- If you plan to bake every day, or every other day, keep your starter on your counter (or other warm place in your kitchen), and feed it once every day. If you plan to bake only once a week or so, you may keep your starter in the fridge, which will retard its growth, and you will only need to feed it once a week. When you are ready to bake again, take it out of the fridge the day before, to allow it to warm up and activate. Remove some of the starter (up to about 50%), and feed it in the morning when you first take it out of the fridge, then again the night before using it. It may be a bit sluggish when first removed from the fridge, but by the evening feeding it should be bubbly and active after feeding, and will be ready the next morning to use in your recipe.
There are many recipes and opinions on the best way to use sourdough starter. Some recipes call for removing a certain amount of starter the night before, to which flour is added to create a “sponge” or “levain”, which is then left to rise in a warm place overnight. This develops both the rising action and the flavour of the sponge. The next morning you add the rest of the ingredients and continue with the bread recipe from there. My San Fransisco Sourdough Bread recipe uses this method, but also uses commercial yeast . I know it’s sort of cheating, but it’s a good recipe to use if your sourdough is a little sluggish and doesn’t produce a good rise on its own. It also results in a nicer texture; less coarse than recipes that use only sourdough to give the rise, and it has a mild taste. It’s a great recipe to start with.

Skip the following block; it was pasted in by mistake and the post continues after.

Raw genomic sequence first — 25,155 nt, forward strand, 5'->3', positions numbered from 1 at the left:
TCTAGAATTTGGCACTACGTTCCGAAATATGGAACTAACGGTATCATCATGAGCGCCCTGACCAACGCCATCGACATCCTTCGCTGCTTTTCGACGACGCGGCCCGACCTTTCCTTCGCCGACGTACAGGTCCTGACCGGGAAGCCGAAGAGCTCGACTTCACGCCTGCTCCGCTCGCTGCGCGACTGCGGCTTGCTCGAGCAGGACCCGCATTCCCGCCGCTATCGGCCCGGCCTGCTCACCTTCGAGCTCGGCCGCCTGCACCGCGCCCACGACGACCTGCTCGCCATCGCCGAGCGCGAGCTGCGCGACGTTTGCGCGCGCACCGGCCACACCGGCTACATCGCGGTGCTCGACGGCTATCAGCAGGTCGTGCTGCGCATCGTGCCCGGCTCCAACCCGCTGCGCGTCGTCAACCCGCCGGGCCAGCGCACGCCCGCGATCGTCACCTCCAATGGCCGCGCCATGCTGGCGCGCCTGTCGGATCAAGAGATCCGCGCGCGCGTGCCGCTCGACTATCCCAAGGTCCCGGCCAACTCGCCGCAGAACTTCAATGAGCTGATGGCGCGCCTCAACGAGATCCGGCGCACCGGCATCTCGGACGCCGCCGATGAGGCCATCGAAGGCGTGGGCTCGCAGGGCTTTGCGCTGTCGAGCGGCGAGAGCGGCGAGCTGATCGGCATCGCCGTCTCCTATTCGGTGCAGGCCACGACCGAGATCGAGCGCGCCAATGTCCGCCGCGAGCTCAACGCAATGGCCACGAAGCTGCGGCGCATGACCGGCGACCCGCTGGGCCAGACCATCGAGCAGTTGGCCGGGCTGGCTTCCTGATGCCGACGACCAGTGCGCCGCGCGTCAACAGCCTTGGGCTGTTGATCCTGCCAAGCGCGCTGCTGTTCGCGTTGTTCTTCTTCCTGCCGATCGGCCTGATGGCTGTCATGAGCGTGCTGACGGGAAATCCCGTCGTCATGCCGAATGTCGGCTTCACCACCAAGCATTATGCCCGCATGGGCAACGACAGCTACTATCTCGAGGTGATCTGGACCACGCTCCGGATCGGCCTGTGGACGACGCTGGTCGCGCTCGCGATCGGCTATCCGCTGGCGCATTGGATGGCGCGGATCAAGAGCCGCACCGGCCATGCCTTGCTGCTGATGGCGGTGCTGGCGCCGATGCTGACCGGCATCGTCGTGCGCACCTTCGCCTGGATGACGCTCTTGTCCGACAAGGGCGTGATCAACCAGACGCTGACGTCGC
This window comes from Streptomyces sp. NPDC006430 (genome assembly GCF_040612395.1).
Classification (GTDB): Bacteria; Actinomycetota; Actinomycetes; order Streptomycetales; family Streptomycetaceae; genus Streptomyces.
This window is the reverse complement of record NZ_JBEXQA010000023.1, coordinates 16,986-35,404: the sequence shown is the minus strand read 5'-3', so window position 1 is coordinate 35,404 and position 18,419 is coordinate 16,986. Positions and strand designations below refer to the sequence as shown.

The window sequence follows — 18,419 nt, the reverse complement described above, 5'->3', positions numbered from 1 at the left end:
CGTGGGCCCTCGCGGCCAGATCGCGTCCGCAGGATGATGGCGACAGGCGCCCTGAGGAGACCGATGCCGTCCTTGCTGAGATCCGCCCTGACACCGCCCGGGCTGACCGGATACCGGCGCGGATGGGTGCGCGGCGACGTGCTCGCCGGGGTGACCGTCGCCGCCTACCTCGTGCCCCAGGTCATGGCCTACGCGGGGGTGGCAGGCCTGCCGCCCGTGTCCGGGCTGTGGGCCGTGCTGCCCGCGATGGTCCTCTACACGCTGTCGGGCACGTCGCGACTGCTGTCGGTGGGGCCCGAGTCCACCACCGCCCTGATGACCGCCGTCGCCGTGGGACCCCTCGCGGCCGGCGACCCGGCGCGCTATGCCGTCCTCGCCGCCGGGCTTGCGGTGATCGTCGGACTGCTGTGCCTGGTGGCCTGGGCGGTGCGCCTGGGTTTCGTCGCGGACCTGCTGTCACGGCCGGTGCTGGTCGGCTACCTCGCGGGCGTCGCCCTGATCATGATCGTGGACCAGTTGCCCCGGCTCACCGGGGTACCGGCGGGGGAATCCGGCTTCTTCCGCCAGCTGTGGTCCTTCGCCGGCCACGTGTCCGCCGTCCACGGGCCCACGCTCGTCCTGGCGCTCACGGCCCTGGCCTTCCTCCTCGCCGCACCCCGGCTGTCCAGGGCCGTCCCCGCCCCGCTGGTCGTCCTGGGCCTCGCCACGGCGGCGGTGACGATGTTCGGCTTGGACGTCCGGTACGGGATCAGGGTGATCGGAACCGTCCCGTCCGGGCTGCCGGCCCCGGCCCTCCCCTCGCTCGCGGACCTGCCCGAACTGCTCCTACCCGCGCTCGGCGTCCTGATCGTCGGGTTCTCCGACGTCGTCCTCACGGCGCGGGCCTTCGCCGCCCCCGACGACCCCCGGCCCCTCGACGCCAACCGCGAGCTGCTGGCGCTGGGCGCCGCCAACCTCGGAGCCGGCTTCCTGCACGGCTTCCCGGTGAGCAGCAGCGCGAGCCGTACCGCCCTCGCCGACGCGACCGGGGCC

If your starter is nice and active though, you won’t need to use any commercial yeast. I have a good, Basic Sourdough Bread recipe that uses 2 cups of starter, and makes 2 loaves in the same day. It takes a little longer to rise than traditional bread, but is still a same-day recipe that is pretty simple and easy. The texture is a little denser, and the taste is a little more tangy than my San Fransisco Sourdough, but is certainly not overwhelming. This recipe is usually my “go-to” when I want a simple loaf of sourdough bread.
One last word on sourdough actually has to do with yogurt making. Do you make your own yogurt? If you do, and if you strain it to produce the thicker Greek-style yogurt, you will always be looking for ways to use the whey that drains off of the yogurt. I like to use whey in my sourdough starter in place of half of the water in a feeding. Lactobacilli are one of the things naturally produced by sourdough, and are also one of the beneficial bacteria naturally present in yogurt. So you are giving your sourdough a welcome boost when you give it whey from your yogurt making. I usually use half and half water and whey. No reason – it just works for me. And I think it helps it to develop that prized sourdough flavour too. How can you go wrong?